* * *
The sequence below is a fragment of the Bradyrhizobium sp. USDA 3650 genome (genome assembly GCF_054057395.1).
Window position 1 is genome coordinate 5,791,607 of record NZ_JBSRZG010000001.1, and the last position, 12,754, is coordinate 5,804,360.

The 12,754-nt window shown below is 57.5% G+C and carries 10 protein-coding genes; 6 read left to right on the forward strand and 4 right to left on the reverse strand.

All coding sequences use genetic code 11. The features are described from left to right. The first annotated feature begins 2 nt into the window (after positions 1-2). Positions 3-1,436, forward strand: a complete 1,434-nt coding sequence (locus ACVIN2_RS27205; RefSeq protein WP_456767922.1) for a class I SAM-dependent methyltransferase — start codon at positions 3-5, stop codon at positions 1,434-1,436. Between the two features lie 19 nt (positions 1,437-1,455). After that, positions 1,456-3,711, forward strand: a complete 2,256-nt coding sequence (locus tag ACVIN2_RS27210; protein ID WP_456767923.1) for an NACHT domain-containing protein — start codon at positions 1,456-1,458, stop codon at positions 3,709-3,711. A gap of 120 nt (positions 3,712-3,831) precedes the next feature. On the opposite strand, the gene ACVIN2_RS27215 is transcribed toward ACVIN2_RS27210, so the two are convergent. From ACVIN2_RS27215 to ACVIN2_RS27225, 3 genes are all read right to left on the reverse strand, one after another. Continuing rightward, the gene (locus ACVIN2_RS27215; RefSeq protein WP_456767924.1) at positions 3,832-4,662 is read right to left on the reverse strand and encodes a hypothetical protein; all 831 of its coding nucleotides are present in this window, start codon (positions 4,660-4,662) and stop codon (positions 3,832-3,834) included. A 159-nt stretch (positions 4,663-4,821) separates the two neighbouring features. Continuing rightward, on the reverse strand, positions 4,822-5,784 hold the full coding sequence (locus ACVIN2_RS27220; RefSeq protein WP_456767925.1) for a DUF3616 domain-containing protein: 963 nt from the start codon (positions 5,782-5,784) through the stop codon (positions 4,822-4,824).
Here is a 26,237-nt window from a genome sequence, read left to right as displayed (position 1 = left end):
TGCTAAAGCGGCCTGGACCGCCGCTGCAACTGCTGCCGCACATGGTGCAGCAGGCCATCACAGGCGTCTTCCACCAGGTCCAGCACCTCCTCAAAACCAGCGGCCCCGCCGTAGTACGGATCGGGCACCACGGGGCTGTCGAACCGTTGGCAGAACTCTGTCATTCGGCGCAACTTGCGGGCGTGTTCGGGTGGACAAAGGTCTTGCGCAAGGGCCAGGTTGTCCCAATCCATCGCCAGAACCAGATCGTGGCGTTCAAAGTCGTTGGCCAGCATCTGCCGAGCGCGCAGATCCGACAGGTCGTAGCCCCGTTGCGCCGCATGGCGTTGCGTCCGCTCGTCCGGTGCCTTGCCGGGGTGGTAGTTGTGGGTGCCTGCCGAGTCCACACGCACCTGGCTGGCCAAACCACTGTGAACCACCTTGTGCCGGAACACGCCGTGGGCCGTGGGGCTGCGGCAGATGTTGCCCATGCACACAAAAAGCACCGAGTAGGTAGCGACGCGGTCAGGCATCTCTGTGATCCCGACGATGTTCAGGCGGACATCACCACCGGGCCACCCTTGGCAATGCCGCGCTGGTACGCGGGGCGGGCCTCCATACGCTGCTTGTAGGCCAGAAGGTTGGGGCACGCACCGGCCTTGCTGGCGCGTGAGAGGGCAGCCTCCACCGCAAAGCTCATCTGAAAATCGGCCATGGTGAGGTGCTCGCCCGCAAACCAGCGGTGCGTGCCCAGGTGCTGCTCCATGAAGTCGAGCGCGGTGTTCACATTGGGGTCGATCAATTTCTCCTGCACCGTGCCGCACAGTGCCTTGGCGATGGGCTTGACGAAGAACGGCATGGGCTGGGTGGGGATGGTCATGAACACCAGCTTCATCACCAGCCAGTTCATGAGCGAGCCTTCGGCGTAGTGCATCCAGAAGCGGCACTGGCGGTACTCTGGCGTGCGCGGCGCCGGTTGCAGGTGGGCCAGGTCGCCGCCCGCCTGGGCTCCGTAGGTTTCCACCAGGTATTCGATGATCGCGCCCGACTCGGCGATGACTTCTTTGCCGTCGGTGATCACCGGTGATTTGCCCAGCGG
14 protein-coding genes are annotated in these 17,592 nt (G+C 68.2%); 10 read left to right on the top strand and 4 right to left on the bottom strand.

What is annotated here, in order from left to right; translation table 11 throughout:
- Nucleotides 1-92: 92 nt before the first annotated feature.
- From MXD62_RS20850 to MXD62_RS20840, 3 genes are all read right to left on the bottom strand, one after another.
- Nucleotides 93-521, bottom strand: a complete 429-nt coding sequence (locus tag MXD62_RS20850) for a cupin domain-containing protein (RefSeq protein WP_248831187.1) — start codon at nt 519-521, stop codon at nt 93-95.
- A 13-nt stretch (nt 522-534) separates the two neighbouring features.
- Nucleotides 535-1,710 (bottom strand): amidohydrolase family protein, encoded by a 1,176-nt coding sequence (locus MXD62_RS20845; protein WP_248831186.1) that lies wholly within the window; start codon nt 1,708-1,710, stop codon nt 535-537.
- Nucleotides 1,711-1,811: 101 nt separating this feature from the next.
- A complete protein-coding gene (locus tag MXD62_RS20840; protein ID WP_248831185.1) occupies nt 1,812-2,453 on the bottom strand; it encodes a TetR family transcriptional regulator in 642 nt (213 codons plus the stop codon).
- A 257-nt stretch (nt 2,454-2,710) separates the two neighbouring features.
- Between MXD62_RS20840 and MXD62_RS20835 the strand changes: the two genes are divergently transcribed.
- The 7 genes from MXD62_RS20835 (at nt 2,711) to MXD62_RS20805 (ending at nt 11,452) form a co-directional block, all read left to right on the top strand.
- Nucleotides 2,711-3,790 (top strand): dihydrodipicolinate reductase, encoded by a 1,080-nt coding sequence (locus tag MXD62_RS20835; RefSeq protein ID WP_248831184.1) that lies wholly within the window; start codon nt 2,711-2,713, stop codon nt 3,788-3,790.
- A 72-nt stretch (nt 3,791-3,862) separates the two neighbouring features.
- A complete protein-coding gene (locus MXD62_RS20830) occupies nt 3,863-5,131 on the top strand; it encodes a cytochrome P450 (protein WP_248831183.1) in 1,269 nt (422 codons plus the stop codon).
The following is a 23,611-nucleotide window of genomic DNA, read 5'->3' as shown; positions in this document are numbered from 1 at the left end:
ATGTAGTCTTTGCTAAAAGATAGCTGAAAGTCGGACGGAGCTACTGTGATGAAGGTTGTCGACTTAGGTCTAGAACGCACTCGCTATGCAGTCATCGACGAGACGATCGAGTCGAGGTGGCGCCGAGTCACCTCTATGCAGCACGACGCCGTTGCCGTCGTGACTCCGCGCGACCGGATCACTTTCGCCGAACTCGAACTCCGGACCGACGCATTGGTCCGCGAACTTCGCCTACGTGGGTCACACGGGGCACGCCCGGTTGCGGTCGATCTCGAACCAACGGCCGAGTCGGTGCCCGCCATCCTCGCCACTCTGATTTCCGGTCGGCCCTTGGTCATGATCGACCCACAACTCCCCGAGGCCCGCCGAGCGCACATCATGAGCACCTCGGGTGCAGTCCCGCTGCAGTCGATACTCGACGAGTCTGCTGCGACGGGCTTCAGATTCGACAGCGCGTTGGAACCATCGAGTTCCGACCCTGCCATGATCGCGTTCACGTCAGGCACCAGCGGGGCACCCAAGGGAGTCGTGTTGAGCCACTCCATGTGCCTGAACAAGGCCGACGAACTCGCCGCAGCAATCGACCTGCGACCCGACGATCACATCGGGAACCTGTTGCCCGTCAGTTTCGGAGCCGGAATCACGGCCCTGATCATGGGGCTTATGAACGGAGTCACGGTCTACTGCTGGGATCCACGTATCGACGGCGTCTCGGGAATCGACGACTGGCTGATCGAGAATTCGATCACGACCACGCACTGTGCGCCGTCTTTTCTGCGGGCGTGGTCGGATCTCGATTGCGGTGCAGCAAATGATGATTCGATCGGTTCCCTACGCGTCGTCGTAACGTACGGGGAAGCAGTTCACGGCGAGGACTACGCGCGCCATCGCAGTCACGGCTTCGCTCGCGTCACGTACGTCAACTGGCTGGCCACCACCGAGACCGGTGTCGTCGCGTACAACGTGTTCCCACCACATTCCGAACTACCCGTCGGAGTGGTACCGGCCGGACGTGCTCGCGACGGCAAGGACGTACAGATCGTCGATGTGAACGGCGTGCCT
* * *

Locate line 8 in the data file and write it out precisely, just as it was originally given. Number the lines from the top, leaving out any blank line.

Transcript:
What is annotated here, in order from left to right; translation table 11 throughout: